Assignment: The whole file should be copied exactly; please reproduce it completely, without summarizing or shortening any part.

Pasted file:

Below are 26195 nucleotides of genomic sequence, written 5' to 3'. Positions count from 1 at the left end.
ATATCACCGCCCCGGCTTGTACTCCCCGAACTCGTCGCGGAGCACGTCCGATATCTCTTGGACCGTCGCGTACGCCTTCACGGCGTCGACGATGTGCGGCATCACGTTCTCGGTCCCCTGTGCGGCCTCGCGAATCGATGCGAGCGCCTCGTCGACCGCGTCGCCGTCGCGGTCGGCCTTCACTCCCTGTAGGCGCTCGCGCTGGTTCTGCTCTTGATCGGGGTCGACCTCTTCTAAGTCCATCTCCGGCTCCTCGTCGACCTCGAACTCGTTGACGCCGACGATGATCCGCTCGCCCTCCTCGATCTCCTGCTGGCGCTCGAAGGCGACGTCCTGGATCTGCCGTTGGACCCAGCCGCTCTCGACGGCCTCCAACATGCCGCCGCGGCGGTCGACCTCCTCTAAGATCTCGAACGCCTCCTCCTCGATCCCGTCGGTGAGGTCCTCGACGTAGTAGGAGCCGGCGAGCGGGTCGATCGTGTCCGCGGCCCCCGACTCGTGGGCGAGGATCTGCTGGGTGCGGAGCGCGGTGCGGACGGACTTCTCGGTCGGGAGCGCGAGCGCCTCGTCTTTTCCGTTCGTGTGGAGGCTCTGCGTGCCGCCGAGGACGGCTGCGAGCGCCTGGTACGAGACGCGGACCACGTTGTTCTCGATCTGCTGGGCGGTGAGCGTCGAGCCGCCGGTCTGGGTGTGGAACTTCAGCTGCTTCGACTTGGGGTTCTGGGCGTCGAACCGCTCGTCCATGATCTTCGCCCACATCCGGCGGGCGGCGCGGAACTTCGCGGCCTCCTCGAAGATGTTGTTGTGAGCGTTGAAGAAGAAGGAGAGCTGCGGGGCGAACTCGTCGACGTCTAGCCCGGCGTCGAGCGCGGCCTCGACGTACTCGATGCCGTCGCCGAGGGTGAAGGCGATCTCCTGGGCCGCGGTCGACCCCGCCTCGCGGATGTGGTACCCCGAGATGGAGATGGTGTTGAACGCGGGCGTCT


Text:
Below are 26195 nucleotides of genomic sequence, written 5' to 3'. Positions count from 1 at the left end.
ATATCACCGCCCCGGCTTGTACTCCCCGAACTCGTCGCGGAGCACGTCCGATATCTCTTGGACCGTCGCGTACGCCTTCACGGCGTCGACGATGTGCGGCATCACGTTCTCGGTCCCCTGTGCGGCCTCGCGAATCGATGCGAGCGCCTCGTCGACCGCGTCGCCGTCGCGGTCGGCCTTCACTCCCTGTAGGCGCTCGCGCTGGTTCTGCTCTTGATCGGGGTCGACCTCTTCTAAGTCCATCTCCGGCTCCTCGTCGACCTCGAACTCGTTGACGCCGACGATGATCCGCTCGCCCTCCTCGATCTCCTGCTGGCGCTCGAAGGCGACGTCCTGGATCTGCCGTTGGACCCAGCCGCTCTCGACGGCCTCCAACATGCCGCCGCGGCGGTCGACCTCCTCTAAGATCTCGAACGCCTCCTCCTCGATCCCGTCGGTGAGGTCCTCGACGTAGTAGGAGCCGGCGAGCGGGTCGATCGTGTCCGCGGCCCCCGACTCGTGGGCGAGGATCTGCTGGGTGCGGAGCGCGGTGCGGACGGACTTCTCGGTCGGGAGCGCGAGCGCCTCGTCTTTTCCGTTCGTGTGGAGGCTCTGCGTGCCGCCGAGGACGGCTGCGAGCGCCTGGTACGAGACGCGGACCACGTTGTTCTCGATCTGCTGGGCGGTGAGCGTCGAGCCGCCGGTCTGGGTGTGGAACTTCAGCTGCTTCGACTTGGGGTTCTGGGCGTCGAACCGCTCGTCCATGATCTTCGCCCACATCCGGCGGGCGGCGCGGAACTTCGCGGCCTCCTCGAAGATGTTGTTGTGAGCGTTGAAGAAGAAGGAGAGCTGCGGGGCGAACTCGTCGACGTCTAGCCCGGCGTCGAGCGCGGCCTCGACGTACTCGATGCCGTCGCCGAGGGTGAAGGCGATCTCCTGGGCCGCGGTCGACCCCGCCTCGCGGATGTGGTACCCCGAGATGGAGATGGTGTTGAACGCGGGCGTCT